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Stuck in a Career Rut? 7 Tips for Women Practicing Law

Stuck in a Career Rut? 7 Tips for Women Practicing Law

By Ann Lloyd, Student Savings Guide 

Practicing law is one of the most stressful, high-pressure professions out there — especially when you’re a woman. We know it’s not all exciting courtroom drama. In fact, most of it is just the opposite: seemingly endless hours of research, reading, and writing. Just getting through law school was stressful enough. Now you’ve got clients, clerks, and demanding partners depending on you, too. 

And what about making partner, yourself? That could seem like a pie-in-the-sky dream, in light of the gender discrimination you may encounter on any given workday. Female lawyers have been mistaken for admins or court personnel and asked to do nonlegal chores “for the firm” like planning parties or scheduling meetings. And then there’s the legal work you’re actually supposed to be doing. When you add all those factors together, it’s easy to see how female attorneys can fall into career ruts, just like anyone else. The question is, how do you get out?

Facing the same obstacles day in and day out at work can be exhausting. It can certainly get boring, and it doesn’t leave much room for creativity or mental health. Too many monotonous “chores” at work can quickly drive you into a career rut, which can stall your professional growth. In fact, enduring a career rut for too long can be dangerous, both professionally and personally. Luckily, with a few tools, it’s possible to break out and reach your full potential.

Invest in Yourself

Sometimes all that it takes to break out of a career rut is to carve out the time and focus a little energy and attention on yourself. This can take many forms: You can bump up your self-care with relaxation techniques, more exercise, meditation, or just dedicating time to indulge in things you like to do. Or you can take the time to learn a new skill.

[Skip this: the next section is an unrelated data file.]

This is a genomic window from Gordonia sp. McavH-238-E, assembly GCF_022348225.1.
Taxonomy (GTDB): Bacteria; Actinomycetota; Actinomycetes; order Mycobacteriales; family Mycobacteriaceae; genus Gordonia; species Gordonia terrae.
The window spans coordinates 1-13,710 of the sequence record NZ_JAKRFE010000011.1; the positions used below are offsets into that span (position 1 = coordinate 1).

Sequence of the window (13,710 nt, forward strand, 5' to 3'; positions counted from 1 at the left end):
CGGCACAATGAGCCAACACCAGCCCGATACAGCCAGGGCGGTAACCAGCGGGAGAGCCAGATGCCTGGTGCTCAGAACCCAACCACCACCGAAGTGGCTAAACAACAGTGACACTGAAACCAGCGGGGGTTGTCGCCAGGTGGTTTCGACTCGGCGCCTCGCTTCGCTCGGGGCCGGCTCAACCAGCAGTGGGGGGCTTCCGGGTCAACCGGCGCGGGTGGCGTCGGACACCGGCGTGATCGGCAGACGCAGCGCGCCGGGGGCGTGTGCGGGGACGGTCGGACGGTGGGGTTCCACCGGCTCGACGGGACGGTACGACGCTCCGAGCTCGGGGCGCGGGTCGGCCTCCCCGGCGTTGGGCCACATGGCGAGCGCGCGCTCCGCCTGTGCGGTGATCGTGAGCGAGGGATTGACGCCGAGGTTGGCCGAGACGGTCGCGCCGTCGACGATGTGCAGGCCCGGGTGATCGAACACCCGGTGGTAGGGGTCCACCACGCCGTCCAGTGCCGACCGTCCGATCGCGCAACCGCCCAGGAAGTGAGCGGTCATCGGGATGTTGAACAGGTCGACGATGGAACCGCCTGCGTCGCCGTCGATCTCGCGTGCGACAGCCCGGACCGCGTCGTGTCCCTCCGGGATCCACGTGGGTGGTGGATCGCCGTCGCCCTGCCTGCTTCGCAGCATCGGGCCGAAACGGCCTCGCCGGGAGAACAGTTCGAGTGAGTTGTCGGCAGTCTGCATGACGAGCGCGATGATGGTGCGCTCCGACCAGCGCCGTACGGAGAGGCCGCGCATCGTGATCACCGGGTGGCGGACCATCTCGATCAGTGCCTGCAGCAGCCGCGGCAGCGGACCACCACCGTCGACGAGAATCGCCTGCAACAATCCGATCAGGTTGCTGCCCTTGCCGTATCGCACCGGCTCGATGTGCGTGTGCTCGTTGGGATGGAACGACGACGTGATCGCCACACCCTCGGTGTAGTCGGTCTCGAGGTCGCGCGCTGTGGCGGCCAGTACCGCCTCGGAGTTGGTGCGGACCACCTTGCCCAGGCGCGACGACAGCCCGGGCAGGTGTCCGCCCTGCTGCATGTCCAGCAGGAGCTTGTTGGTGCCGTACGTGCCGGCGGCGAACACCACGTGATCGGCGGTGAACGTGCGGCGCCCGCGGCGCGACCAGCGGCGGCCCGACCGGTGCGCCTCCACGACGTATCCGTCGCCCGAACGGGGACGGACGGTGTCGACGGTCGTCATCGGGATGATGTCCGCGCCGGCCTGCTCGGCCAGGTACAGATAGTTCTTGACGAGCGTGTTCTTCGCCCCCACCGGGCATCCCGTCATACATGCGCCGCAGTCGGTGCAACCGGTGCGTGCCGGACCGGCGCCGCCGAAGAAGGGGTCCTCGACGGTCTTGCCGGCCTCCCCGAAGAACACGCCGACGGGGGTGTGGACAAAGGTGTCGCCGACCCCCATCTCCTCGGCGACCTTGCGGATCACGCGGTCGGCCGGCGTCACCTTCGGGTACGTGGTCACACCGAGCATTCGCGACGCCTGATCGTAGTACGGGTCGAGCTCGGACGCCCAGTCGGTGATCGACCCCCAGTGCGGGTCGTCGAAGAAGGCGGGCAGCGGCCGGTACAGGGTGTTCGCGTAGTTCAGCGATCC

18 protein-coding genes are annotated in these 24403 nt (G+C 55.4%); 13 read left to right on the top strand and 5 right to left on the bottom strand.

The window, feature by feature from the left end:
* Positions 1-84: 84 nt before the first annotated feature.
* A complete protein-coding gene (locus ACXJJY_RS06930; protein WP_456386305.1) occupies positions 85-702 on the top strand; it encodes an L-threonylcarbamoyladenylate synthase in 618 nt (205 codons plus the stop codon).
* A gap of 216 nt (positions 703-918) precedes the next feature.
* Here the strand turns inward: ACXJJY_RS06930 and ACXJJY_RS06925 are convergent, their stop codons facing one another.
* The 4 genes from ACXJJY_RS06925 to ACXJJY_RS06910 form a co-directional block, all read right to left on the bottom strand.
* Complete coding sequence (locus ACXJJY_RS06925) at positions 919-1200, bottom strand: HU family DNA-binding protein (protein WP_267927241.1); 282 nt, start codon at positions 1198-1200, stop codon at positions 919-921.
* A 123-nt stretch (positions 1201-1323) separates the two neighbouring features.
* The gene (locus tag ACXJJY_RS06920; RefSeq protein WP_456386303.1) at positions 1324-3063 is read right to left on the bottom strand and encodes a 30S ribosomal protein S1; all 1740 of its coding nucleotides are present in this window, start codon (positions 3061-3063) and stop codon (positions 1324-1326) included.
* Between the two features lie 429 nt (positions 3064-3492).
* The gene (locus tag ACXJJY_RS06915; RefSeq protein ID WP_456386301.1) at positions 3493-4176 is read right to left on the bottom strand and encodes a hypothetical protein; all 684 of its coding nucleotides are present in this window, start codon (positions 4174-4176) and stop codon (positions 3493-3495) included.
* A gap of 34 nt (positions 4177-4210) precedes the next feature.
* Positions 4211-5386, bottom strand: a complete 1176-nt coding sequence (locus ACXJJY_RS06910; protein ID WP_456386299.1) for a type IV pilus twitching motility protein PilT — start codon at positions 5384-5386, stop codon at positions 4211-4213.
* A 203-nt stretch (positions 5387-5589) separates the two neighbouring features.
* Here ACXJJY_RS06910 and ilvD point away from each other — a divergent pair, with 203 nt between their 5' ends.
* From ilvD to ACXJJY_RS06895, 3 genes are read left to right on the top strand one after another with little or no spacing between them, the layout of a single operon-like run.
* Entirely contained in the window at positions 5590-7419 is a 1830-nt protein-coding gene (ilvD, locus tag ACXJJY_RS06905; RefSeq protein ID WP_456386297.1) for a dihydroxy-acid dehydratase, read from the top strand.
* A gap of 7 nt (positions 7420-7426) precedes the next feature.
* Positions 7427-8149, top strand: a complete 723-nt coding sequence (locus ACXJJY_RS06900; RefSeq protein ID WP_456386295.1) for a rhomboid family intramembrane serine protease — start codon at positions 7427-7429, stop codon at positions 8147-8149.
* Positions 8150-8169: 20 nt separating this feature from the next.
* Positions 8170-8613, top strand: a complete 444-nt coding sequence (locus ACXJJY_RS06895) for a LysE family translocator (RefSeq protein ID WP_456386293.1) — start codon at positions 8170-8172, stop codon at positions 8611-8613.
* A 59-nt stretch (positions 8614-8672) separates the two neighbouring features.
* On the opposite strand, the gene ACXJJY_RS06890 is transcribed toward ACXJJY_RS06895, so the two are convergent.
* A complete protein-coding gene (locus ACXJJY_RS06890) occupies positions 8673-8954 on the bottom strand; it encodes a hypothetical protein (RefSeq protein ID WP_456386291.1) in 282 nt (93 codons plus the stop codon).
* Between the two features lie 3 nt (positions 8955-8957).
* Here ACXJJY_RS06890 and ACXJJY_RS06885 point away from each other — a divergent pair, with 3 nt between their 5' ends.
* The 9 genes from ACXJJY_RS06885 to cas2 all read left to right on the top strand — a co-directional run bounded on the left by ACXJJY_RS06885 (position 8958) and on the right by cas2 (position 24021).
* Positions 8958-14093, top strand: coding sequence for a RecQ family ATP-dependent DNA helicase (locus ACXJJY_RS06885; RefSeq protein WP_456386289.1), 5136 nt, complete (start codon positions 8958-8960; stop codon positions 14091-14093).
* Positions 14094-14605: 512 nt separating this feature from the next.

You might consider deepening your involvement in an area related to your career. On the other hand, you might want a break from focusing on law; in this case, why not take a generalized class instead — one that helps you become a more capable, better-rounded person? 

Consider enhancing your skills with specialized instruction in areas such as CPR training or even emergency response. Or go in an artistic direction with painting, dance, or music classes. Another possibility: tackle a long-term investment in higher education. Additional classes, certifications, and degrees build your résumé and personal skill set, which could lead to promotions or new opportunities.

Find a New Routine

Legal work can become boring when you’re doing the same thing every single day. To dig yourself out of a career rut, try to mix up your routine. It can be as simple as taking a different route to work, opting for public transportation instead of driving, or packing a different lunch. Maybe walk to an unfamiliar part of town during your lunch break and try out a new restaurant in the area. If you have a workplace with open seating, try working from a new spot near a window.

If you have the freedom to do so, it can be helpful to change up the order in which you complete your duties, too. With non-sequential projects, starting at the end and working your way backward can be a fun way to wake up your brain. Or, if you have simple but rote tasks to complete, consider trading with a colleague for a day to get (and give) a new perspective; you do filing while they run reports. Switching up elements of your routine throughout the day can bring that lost element of discovery back into the workplace.

Update Your Online Profiles

In today’s world, nearly all important aspects of life have migrated online. Our personal lives, relationships, and adventures are now easily shared throughout the world via social media. And résumés are no different. Most professionals have a dedicated LinkedIn page, since potential employers and recruiters of many types often recruit via LinkedIn, Indeed, Monster and other recruiting sites. For more industry-focused connections, try legal sites like LawJobs, LawMatch, or Above the Law.